Monday March 13, 2017
Gauging concern: foreign energy companies turn away from oilsands
Last week Royal Dutch Shell announced a massive sell off of most of its stake in the Alberta oil sands.
"Nobody saw it coming," business columnist Deborah Yedlin tells The Current.
But Yedlin says the decision makes sense, given the company's interest in becoming a big player in the natural gas industry. "This is just one more step in terms of freeing up capital to be able to do that."
"Shell is looking at the oilsands relative to other opportunities that it has, and saying 'I think we can make these dollars generate a better return for our shareholders somewhere else,'" Yedlin explains. "It's not political."
But Rafi Tahmazian, director and senior portfolio manager at Canoe Financial, is one of many blaming the move on the provincial and federal government's climate-friendly posturing.
'[Shell] made statements about globally changing direction to focus on projects that involve growth … and in the same breath they say that the Alberta oilsands are no longer fitting into that model. So to not be able to see it as a growth model means there are certain restrictions.' - Rafi Tahmazian
"In the last 18 months we've seen a provincial government here, and a federal government, that has been seen as against the oil patch," says Tahmazian.
Shell isn't the only foreign company to pull up its stakes recently. Earlier this year, Norway's Statoil closed a deal to sell-off its Canadian assets.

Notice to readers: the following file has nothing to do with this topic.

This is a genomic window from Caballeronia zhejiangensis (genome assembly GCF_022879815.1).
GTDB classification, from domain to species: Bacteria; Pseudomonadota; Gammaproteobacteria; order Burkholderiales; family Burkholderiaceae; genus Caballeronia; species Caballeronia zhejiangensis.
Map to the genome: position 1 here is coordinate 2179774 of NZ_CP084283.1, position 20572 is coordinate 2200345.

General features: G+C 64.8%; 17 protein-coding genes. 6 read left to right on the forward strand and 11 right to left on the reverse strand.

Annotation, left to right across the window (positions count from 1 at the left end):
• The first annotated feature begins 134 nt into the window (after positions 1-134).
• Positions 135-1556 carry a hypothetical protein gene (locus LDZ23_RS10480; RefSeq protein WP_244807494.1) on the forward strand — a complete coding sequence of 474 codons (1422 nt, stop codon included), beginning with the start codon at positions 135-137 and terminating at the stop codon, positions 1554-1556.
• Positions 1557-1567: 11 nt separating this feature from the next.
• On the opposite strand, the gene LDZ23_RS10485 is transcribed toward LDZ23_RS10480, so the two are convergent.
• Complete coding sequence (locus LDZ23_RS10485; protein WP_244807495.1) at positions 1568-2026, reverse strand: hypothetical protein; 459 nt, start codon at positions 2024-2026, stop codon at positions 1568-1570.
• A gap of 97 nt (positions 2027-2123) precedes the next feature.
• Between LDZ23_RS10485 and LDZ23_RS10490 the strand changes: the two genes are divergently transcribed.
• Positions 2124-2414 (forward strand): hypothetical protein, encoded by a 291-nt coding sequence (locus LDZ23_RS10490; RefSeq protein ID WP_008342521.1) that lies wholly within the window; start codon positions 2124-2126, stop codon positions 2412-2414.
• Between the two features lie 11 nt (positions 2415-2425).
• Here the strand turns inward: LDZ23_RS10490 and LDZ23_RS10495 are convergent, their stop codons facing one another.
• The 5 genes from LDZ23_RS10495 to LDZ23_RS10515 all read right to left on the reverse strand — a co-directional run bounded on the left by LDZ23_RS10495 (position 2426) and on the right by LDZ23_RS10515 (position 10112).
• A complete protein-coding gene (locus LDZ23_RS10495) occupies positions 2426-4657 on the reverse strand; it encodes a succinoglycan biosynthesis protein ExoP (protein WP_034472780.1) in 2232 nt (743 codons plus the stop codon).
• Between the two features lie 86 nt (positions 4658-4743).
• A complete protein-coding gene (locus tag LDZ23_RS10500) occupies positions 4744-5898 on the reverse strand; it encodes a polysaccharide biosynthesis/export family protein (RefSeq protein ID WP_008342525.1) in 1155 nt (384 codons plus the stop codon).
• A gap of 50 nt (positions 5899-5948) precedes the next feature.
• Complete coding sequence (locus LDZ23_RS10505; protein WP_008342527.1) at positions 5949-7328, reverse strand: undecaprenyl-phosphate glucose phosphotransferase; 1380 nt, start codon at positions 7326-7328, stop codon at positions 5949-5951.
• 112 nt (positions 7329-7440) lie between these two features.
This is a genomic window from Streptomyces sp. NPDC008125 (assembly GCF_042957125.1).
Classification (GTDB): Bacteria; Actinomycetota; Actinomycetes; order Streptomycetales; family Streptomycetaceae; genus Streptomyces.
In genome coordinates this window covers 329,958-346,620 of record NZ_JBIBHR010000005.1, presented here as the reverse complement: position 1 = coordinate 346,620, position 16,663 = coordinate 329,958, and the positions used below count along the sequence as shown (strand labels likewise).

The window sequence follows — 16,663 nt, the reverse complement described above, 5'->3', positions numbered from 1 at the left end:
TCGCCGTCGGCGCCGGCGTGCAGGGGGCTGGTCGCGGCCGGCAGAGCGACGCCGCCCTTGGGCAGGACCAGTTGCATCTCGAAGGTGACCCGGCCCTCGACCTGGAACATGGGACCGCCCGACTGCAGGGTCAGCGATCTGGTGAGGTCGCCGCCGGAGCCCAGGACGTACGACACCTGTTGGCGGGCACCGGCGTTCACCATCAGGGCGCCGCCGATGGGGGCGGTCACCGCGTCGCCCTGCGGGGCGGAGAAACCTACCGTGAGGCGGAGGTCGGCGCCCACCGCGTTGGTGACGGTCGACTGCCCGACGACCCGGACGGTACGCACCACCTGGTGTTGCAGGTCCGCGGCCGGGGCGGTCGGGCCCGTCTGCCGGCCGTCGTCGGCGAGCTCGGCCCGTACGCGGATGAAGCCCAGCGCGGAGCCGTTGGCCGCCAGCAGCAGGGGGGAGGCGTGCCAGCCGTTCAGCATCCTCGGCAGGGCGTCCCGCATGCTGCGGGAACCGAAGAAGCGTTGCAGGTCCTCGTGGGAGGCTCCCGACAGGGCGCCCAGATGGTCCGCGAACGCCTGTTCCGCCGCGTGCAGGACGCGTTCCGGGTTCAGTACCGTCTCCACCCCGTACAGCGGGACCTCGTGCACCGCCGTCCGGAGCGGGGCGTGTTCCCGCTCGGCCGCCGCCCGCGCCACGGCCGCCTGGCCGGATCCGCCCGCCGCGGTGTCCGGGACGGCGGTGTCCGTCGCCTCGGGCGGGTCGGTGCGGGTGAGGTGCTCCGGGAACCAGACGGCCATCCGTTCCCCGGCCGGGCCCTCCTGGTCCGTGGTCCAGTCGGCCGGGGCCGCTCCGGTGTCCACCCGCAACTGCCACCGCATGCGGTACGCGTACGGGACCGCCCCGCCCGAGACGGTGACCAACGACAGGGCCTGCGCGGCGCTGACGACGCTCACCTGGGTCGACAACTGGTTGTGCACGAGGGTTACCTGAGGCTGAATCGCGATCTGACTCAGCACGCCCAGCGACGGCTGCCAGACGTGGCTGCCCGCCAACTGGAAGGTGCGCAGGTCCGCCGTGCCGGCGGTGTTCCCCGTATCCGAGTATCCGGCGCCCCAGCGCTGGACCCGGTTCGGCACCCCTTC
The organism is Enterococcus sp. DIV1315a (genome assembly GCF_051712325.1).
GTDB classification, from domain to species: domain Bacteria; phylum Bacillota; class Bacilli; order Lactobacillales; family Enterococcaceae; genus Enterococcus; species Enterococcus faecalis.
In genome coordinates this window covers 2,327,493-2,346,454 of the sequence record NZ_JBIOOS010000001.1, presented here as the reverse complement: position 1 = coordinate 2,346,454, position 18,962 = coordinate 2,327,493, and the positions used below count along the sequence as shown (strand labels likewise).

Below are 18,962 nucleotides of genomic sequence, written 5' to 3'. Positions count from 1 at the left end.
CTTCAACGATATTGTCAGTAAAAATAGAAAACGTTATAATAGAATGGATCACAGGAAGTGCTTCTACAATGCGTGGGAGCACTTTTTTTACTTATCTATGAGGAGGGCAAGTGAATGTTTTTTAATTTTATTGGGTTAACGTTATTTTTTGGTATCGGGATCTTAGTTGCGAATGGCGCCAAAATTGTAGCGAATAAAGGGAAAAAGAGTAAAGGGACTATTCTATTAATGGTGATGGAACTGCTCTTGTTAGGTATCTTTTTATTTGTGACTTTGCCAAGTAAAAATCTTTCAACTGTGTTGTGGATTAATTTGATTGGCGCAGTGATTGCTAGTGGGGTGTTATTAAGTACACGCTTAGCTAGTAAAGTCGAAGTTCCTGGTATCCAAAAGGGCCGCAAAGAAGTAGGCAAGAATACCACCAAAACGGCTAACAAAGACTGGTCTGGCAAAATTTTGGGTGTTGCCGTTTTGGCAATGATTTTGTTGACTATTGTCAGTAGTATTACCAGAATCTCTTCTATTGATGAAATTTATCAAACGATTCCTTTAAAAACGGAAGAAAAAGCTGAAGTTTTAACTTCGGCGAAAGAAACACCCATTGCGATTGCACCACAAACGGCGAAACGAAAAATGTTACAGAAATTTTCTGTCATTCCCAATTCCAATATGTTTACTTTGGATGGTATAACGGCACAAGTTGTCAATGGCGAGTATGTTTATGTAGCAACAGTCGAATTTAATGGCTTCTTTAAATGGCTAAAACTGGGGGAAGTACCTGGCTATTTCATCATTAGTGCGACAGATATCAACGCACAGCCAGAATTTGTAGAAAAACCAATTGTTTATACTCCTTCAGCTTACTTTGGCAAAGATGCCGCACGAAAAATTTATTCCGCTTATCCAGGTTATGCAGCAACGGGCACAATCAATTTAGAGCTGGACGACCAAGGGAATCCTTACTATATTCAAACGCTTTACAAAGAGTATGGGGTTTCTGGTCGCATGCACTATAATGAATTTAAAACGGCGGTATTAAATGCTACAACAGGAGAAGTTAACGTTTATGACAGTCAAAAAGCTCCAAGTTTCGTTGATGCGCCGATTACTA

But Yedlin says these moves correspond with a general international trend of consolidation, and points to the fact that Shell was a force in shaping the carbon policy in Alberta.
Martha Hall Findlay, president and CEO of the Canada West Foundation, adds Cenovus and Suncor to the list of energy companies that publicly support Premier Notley's carbon tax.
"Other companies worldwide are advocating for a carbon price," Findlay tells Anna Maria Tremonti.
"Canada is actually well behind."
Findlay goes on to say Canada's energy sector should stick with the government's new direction if it's worried about divestment.
"Foreign investors want certainty ... The worst possible thing from a foreign investment perspective would be to have those things reversed."
This segment was produced by The Current's Liz Hoath and Sam Colbert.
Listen to the full conversation at the top of this post.